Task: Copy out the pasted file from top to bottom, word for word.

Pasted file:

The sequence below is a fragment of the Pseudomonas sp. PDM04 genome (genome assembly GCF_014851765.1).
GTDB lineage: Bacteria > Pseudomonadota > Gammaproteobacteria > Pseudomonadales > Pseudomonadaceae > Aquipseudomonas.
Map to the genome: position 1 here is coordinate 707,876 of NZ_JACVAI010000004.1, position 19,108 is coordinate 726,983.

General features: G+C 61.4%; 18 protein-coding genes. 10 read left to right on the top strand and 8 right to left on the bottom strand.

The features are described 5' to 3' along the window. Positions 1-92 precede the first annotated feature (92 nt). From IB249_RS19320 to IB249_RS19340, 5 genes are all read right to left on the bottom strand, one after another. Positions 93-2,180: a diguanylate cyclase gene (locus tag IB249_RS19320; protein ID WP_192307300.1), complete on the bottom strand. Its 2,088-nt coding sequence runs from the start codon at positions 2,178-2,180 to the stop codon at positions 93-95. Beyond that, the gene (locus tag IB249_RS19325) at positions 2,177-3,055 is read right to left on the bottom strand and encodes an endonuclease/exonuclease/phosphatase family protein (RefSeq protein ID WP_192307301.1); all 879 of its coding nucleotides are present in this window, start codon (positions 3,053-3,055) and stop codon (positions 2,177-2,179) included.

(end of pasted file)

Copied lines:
The sequence below is a fragment of the Pseudomonas sp. PDM04 genome (genome assembly GCF_014851765.1).
GTDB lineage: Bacteria > Pseudomonadota > Gammaproteobacteria > Pseudomonadales > Pseudomonadaceae > Aquipseudomonas.
Map to the genome: position 1 here is coordinate 707,876 of NZ_JACVAI010000004.1, position 19,108 is coordinate 726,983.

General features: G+C 61.4%; 18 protein-coding genes. 10 read left to right on the top strand and 8 right to left on the bottom strand.

The features are described 5' to 3' along the window. Positions 1-92 precede the first annotated feature (92 nt). From IB249_RS19320 to IB249_RS19340, 5 genes are all read right to left on the bottom strand, one after another. Positions 93-2,180: a diguanylate cyclase gene (locus tag IB249_RS19320; protein ID WP_192307300.1), complete on the bottom strand. Its 2,088-nt coding sequence runs from the start codon at positions 2,178-2,180 to the stop codon at positions 93-95. Beyond that, the gene (locus tag IB249_RS19325) at positions 2,177-3,055 is read right to left on the bottom strand and encodes an endonuclease/exonuclease/phosphatase family protein (RefSeq protein ID WP_192307301.1); all 879 of its coding nucleotides are present in this window, start codon (positions 3,053-3,055) and stop codon (positions 2,177-2,179) included.